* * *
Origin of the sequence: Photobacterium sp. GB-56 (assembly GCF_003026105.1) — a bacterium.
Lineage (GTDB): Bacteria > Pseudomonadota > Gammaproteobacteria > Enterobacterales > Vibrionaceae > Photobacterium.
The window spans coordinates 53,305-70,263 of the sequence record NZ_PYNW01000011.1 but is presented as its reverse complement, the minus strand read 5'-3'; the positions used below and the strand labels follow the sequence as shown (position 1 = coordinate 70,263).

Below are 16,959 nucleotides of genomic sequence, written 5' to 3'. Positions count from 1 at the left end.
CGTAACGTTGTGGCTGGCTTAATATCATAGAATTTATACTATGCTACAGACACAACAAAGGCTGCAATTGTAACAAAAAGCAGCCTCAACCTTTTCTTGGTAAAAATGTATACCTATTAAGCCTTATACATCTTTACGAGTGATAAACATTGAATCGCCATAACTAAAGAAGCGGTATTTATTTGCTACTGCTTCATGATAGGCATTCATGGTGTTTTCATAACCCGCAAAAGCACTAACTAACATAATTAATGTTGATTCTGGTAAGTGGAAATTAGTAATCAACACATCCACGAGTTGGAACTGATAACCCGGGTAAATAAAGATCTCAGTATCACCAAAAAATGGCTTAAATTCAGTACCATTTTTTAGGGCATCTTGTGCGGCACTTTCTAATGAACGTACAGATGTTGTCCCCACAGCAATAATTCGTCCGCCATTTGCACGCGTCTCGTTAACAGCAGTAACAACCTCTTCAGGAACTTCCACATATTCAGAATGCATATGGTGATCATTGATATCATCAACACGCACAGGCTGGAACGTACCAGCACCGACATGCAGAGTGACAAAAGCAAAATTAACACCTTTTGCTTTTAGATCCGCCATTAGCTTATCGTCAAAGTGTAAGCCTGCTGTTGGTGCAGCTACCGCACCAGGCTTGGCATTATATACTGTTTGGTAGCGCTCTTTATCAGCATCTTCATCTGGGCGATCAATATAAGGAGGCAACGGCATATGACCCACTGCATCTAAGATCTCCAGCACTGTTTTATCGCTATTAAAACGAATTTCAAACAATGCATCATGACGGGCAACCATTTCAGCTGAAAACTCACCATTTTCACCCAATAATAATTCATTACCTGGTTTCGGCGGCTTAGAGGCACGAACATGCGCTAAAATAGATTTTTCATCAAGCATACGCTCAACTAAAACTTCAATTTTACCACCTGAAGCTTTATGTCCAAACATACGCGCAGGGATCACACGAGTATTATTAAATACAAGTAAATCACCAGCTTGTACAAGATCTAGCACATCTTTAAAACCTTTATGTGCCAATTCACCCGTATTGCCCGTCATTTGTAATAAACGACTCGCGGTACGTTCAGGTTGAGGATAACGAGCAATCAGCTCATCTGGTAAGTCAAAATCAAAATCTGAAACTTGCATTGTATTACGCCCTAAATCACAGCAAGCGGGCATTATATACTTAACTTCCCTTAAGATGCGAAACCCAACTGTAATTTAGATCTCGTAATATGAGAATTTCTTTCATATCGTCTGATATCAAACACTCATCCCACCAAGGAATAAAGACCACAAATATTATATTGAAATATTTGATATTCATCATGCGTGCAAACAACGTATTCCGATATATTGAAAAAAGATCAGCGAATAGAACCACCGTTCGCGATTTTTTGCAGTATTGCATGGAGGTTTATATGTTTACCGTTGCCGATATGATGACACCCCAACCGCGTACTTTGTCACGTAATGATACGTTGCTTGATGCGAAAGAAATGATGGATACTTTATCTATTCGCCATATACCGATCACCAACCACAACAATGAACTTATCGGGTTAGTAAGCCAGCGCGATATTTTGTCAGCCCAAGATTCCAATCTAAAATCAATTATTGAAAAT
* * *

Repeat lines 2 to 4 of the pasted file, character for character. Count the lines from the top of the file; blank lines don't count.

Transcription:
Lineage (GTDB): Bacteria > Pseudomonadota > Gammaproteobacteria > Enterobacterales > Vibrionaceae > Photobacterium.
The window spans coordinates 53,305-70,263 of the sequence record NZ_PYNW01000011.1 but is presented as its reverse complement, the minus strand read 5'-3'; the positions used below and the strand labels follow the sequence as shown (position 1 = coordinate 70,263).

Below are 16,959 nucleotides of genomic sequence, written 5' to 3'. Positions count from 1 at the left end.